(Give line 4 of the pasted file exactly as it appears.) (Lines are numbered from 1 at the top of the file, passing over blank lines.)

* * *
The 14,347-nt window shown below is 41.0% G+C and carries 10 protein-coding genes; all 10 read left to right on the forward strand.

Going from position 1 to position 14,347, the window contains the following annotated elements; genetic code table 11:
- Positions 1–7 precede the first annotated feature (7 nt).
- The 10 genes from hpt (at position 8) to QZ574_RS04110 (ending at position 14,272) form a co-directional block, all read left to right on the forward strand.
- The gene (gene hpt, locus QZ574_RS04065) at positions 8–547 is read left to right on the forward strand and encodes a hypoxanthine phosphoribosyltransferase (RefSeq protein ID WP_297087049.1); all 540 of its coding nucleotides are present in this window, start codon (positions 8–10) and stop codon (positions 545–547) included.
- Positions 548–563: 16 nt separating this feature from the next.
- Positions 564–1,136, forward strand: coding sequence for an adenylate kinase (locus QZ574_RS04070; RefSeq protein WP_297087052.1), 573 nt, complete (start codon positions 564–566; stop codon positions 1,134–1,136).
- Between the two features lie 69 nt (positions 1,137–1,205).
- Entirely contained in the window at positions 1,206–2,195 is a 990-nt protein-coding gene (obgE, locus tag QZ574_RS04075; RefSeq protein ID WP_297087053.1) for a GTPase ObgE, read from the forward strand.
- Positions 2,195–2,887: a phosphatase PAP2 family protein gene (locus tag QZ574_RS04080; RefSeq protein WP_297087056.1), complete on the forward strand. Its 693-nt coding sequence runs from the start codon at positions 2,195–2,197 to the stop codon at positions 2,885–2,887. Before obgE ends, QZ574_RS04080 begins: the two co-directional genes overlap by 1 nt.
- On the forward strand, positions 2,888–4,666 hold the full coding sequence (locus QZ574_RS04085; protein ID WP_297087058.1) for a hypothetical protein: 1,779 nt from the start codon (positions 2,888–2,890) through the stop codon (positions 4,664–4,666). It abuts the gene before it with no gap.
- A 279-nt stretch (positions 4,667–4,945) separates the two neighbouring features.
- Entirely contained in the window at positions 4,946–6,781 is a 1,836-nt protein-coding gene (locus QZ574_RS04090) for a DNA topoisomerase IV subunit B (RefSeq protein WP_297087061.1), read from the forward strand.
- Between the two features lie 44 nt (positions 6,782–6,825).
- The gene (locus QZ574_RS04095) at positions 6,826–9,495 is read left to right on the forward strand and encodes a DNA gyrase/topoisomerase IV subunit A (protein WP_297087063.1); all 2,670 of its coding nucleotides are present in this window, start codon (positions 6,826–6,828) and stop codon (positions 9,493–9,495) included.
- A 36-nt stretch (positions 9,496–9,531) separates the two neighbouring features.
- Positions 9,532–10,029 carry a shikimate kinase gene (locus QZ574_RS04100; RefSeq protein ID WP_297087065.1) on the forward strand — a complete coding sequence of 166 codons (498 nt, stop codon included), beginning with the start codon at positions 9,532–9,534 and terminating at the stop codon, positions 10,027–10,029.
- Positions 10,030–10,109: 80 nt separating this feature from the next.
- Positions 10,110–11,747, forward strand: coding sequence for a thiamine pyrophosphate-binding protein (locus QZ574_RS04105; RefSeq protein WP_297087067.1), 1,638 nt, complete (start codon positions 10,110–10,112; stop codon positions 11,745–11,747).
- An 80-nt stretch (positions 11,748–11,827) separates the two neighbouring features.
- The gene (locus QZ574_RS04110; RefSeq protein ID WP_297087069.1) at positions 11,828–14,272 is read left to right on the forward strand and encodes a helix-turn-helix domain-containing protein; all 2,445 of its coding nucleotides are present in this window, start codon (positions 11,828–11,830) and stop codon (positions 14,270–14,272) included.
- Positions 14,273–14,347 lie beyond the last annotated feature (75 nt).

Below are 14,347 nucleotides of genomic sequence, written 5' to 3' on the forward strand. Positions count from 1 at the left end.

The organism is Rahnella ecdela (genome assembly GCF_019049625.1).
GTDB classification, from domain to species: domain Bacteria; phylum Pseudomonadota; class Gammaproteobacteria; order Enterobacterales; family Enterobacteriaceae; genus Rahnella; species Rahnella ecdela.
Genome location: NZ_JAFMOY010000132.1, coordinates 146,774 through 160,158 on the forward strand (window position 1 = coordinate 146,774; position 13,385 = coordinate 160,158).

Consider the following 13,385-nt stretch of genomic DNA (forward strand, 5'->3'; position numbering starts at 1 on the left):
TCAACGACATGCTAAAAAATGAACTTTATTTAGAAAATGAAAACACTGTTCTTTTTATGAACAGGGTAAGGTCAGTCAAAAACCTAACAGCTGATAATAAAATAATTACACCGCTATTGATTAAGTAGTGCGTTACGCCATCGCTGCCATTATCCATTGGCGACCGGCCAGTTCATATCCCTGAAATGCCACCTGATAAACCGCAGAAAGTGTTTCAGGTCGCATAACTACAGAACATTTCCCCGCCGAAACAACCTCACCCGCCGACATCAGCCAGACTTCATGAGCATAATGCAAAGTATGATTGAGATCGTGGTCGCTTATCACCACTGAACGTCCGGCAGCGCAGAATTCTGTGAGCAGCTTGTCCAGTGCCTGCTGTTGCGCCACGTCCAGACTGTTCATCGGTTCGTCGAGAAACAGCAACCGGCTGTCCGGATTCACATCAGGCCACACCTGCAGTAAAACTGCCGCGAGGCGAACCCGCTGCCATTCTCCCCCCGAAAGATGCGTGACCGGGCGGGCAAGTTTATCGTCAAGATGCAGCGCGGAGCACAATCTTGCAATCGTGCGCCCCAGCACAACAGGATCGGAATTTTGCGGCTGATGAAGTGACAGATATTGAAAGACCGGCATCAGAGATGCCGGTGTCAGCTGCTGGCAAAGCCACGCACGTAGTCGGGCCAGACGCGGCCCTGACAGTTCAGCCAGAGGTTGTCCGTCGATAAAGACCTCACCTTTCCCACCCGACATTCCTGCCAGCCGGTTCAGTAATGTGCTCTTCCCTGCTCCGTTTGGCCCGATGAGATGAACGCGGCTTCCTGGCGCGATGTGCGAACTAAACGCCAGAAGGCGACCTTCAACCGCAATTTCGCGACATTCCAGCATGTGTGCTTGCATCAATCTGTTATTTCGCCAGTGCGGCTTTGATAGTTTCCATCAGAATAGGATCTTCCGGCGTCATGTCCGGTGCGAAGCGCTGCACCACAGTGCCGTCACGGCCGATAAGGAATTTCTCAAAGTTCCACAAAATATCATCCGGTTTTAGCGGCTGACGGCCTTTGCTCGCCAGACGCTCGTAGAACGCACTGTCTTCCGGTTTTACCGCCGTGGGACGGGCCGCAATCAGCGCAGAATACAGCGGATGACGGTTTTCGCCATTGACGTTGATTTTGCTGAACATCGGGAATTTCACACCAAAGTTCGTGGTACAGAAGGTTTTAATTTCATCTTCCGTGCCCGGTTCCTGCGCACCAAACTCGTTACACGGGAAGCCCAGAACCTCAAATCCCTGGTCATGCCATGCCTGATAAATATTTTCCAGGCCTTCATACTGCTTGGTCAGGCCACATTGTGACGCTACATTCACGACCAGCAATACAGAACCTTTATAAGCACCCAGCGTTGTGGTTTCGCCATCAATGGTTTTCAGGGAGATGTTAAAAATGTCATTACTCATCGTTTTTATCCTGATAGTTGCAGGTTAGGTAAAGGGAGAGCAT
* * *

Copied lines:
- The 10 genes from hpt (at position 8) to QZ574_RS04110 (ending at position 14,272) form a co-directional block, all read left to right on the forward strand.